In Focus: Vulnerability  

Keith Richards: What makes people vulnerable?

 

When it comes to the 2021 lockdown, "advisers are taking it in their stride", according to Keith Richards, chief executive of the Personal Finance Society. 

"Clearly the need for financial advice is greater than ever", which puts advice firms at an advantage, he told FTAdviser In Focus' first Fireside Chat of 2020. 

He added: "While we cannot underestimate the impact this is having on some firms and their staff, and indeed the wider public, many advice firms are doing really well and capitalising on the fact that people really do need professional support during these challenging and unprecedented times."

Mr Richards said the "degree of uncertainty" had been the biggest concern for individuals - the opposite of "planning", which aims to provide a level of certainty but agreed there have been instances of heightened vulnerability because of Covid-19, inside and outside of financial services. 

He said: "We are supporting our members and the advice community. Advisers are themselves equally vulnerable to the stresses that most people have been subject to", and urged advisers to focus on their own wellness and well-being.

The rising costs of regulation and the hardening professional indemnity market are also making firms increasingly financially vulnerable, he said, stressing the PFS's "hard work" behind the scenes to improve financial regulation in the UK.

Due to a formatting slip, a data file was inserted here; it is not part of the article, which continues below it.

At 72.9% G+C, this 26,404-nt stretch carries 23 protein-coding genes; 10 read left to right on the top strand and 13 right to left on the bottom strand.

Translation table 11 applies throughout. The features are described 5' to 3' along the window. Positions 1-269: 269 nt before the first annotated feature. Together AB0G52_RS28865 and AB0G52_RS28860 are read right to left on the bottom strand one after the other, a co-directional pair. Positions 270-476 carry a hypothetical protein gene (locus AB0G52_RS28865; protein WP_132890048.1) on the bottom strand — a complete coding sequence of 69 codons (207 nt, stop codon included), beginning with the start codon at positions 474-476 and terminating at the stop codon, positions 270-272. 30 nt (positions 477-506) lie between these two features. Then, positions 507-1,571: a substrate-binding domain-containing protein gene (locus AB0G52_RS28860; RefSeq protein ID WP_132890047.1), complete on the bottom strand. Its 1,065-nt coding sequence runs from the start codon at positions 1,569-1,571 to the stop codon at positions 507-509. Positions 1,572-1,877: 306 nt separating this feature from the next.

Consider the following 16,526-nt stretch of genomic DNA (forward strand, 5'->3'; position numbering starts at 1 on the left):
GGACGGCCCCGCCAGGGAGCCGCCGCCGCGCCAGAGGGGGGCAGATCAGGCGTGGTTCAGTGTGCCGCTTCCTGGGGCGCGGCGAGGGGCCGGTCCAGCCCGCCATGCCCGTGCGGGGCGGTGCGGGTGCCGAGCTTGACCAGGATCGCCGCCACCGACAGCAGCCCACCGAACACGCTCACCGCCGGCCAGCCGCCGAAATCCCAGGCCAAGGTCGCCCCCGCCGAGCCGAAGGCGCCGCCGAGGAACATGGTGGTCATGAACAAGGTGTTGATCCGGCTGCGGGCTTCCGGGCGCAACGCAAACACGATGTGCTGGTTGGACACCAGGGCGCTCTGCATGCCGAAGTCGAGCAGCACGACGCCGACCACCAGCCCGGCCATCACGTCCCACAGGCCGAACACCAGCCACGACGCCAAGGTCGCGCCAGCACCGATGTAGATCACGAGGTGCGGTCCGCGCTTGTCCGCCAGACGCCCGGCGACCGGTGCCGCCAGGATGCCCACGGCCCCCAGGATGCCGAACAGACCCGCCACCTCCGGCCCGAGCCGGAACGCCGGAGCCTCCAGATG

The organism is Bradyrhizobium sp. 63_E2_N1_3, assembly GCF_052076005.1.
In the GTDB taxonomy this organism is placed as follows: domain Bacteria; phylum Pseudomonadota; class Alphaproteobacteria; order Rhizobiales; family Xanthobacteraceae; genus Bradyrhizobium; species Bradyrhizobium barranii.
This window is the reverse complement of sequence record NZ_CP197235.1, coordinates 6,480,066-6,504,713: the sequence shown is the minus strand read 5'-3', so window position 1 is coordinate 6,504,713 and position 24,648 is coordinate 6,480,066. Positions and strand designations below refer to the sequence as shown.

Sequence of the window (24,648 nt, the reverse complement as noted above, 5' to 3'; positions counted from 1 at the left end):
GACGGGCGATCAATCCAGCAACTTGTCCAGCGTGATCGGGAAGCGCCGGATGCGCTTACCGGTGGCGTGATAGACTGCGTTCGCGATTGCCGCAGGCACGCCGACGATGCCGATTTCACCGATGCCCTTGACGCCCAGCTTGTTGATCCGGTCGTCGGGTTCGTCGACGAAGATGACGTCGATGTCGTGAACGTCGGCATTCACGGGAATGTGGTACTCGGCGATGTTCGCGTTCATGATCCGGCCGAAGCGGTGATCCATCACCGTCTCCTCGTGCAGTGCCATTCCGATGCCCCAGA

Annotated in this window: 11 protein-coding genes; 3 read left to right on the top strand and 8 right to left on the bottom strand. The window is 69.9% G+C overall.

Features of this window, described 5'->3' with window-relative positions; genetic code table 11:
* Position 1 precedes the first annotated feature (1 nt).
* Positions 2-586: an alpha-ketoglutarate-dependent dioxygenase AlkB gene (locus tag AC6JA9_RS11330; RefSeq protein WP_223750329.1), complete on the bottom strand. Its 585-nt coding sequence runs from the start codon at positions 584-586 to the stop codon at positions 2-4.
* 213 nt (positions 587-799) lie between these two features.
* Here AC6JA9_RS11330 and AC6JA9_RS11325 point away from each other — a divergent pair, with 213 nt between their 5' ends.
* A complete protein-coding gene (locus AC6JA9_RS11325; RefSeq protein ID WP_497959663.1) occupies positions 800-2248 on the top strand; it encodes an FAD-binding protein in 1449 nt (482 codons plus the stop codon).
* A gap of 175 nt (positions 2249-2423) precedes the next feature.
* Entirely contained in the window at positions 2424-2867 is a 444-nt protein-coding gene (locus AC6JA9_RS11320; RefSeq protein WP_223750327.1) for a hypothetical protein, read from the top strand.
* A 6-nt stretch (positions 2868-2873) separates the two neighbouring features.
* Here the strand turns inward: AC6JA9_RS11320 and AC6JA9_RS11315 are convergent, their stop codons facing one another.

The PFS has put its weight behind a new cross-industry vulnerability taskforce, creating a Financial Vulnerability Charter for advisers to adopt, so they can express their commitment to vulnerable clients.

Advice firms wishing to adopt the charter must commit to nine core pledges, and will be expected to display their commitment on their website.

"Certainly for professionals, any client who comes to you is potentially vulnerable. We need to be more aware and alert to different vulnerabilities and this is going to be a key part of financial planning in the future."

He spoke of redundancy in particular as an emotional and vulnerable position, citing the issues around British Steel, for example, as a catalyst for people making knee-jerk financial decisions. 

Mr Richards said: "It's a very emotional time, when you've been told that you are in a pension scheme that gives you a guaranteed income for life, and the next minute you are thrust into the potential risk redundancy and you are told that the pension scheme is at risk of being pushed into the lifeboat fund."

This means people are far more likely to make spur-of-the-moment decisions, regardless of any professional advice, as well as being heavily influenced by their peers and the opinions of people around them. 

He said: "These things can make people vulnerable to the moment rather than their long-term financial well-being."